Nick has an interesting conflict he touches on in this episode. He has the memories of a pre-war person, but they’re not really his. So how much of him is these foreign memories and how much of him is just him. Does he like being a detective or is he the slave of the desires of the man his mind was originally copied from? You could even say that this need to answer that question, combined with the detective fandom led him to be a detective so that he’d be in the practice of searching for answers to mysteries.
Of course they don’t do much with it.
This is a gripe I often have with summer blockbusters, especially when applied to fiction that was originally more thought provoking. Like in the first two reboot Star Trek movies, they’d raise an interesting idea that would normally be the basis of a good thought provoking Star Trek episode, then they’d toss that idea aside, give us ninety minutes of phasers, Kirk-chokings, zippy sound effects, then at the end, that idea they discarded will have been resolved off screen.
I used to fall for it too. A movie would raise an idea like that, I’d start thinking about how cool that idea was and how that applied to the movie, and I’d fail to notice that the movie itself wasn’t doing anything with it.
Fallout 4 does this quite a bit. It would work better if you had more options for player expression so that at least you could explore the idea but they threw that out.
That conversation also touches on another interesting (but much more obvious) idea for Fallout 4 in general. Nick has a connection to the world before the war, and has the opportunity to talk about the way things used to be compared to how they are now. There are other connections to the past, too, like the Silver Shroud stories and that one guy with a fascination with Baseball. So as I see it, the story could have focused on your character’s role in the new world, as compared to his role in the old one. It could be about how the world has changed, about the loss of innocence, about the melancholy of things past, about the possibility of a fresh start, whatever you want. But from what I’ve seen, the game doesn’t really give you much opportunity to give your character an opinion on the world before the war; as far as I can tell, the only thing that mattered before the bombs fell was Shaun.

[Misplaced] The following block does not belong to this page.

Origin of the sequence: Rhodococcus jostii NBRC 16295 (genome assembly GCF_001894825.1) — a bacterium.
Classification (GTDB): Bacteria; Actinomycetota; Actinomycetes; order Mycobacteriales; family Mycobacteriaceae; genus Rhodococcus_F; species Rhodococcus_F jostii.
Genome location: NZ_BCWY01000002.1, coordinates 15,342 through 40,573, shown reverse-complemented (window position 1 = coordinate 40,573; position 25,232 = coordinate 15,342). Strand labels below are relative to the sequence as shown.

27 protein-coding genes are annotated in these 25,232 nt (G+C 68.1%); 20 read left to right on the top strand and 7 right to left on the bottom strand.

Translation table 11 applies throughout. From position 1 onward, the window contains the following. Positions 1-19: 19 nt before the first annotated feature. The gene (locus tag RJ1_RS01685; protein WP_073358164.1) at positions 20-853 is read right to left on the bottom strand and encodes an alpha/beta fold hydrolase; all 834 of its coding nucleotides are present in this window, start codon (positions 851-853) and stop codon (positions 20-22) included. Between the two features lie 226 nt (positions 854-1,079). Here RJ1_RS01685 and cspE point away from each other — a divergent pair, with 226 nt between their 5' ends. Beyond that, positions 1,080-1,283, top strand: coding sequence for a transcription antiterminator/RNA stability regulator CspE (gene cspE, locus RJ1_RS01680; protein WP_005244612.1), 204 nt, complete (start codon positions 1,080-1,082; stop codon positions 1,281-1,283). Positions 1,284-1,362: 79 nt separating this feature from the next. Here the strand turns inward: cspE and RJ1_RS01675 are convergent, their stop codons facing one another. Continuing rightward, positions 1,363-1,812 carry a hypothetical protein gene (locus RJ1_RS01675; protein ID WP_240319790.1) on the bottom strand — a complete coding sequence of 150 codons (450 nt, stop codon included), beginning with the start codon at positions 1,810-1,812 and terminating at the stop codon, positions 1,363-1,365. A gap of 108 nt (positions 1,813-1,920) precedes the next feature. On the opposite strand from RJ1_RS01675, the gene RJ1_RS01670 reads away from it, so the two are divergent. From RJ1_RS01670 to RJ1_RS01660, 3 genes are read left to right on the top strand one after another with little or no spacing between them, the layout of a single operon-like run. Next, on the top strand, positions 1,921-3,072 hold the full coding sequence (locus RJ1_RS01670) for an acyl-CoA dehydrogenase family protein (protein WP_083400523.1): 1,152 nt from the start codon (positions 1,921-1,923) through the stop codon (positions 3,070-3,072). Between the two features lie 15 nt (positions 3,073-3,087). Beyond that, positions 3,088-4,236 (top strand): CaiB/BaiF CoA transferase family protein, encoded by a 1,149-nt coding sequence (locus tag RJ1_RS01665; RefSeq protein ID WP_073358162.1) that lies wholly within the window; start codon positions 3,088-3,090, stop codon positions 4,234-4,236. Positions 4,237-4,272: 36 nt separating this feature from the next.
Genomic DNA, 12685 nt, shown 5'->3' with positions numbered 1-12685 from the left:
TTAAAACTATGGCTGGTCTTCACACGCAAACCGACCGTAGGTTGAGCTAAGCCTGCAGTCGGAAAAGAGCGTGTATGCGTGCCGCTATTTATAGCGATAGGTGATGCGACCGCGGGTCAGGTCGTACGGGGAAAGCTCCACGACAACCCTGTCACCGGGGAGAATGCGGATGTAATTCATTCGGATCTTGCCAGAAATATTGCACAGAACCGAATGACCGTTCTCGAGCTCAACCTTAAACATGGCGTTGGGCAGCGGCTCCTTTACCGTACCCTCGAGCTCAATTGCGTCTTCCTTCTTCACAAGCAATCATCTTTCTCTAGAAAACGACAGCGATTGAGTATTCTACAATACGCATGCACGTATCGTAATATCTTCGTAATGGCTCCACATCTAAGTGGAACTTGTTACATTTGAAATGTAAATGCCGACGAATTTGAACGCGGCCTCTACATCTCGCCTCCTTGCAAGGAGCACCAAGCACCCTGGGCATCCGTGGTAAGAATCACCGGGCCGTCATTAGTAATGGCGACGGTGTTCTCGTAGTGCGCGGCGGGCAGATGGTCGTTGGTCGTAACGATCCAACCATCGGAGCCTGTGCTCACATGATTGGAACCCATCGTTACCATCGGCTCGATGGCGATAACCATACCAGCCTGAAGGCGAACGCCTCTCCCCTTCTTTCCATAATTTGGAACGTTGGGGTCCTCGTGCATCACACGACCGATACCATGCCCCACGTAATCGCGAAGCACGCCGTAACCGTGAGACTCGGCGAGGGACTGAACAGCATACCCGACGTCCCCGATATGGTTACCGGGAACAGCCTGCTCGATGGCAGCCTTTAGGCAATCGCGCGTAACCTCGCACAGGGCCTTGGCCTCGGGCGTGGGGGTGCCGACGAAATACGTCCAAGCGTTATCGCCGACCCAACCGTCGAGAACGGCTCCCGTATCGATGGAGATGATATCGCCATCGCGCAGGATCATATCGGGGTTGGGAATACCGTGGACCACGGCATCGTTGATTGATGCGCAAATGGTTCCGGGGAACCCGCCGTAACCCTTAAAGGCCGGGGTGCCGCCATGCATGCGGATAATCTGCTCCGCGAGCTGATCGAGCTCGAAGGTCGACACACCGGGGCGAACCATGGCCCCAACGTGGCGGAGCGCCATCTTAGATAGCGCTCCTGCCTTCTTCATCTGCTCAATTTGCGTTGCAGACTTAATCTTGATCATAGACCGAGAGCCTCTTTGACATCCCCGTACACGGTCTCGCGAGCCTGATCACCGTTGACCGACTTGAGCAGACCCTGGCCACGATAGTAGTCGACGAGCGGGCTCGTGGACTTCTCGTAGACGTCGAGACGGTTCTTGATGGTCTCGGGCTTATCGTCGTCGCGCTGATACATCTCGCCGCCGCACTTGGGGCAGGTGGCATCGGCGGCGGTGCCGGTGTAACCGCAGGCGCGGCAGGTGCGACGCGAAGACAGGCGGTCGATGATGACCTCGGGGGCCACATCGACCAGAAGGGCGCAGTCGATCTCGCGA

Am I mistaken? Does Fallout 4 have options for roleplaying your pre-war self?
You are very far from mistaken. Mistaken is just a dot to you. Even on a clear day you can only just make mistaken out. “Actually, is that even mistaken,” you wonder as you shield your eyes from the glare, “or might I be mistaken?”
Yeah pretty much. You can reference the past outside of the main quest thrice to my knowledge. The baseball guy, the silver shroud quest, and once in far harbor.
I think you can also talk to the lady gouhl who runs the hotel in Goodneighbor about it. She doesn’t entirely believe you.
And of course there’s the Piper interview, but that’s canonically main quest even if you can avoid it without trying to hard.
There is also the Vault Tec sales guy who has been living in the Commonwealth as a ghoul all this time and who you run into in Goodneighbor if you poke around enough.
There’s the criminal from Nick Valentine’s personal quest. The Sole Survivor will recall the criminal’s notoriety.
The Graygarden project (the all robot farm) was set up before the war and the Sole Survivor can recall hearing about the project and being familiar with who its creator was.
Nuka World gets the occasional nostalgic reaction. The SS can indicate that he’d hoped to take Shaun there when he was big enough.
There’s a military robot guarding an installation who will identify a male Sole Survivor as a retired member of the armed forces.
So they ended up making a bunch of little nods to the back story but its main use is in how it enables the twists in the main mission.
You can’t escape Shaun. You can try. Hope. To no avail.
Useless information time: The female voice actor has recorded lines for all the same situations. She has a military record, will tell people she was in the military and will be recognized by the military robot from the U.S.S. Constitution as a soldier, not lawyer.
They just decided to block these lines. :D/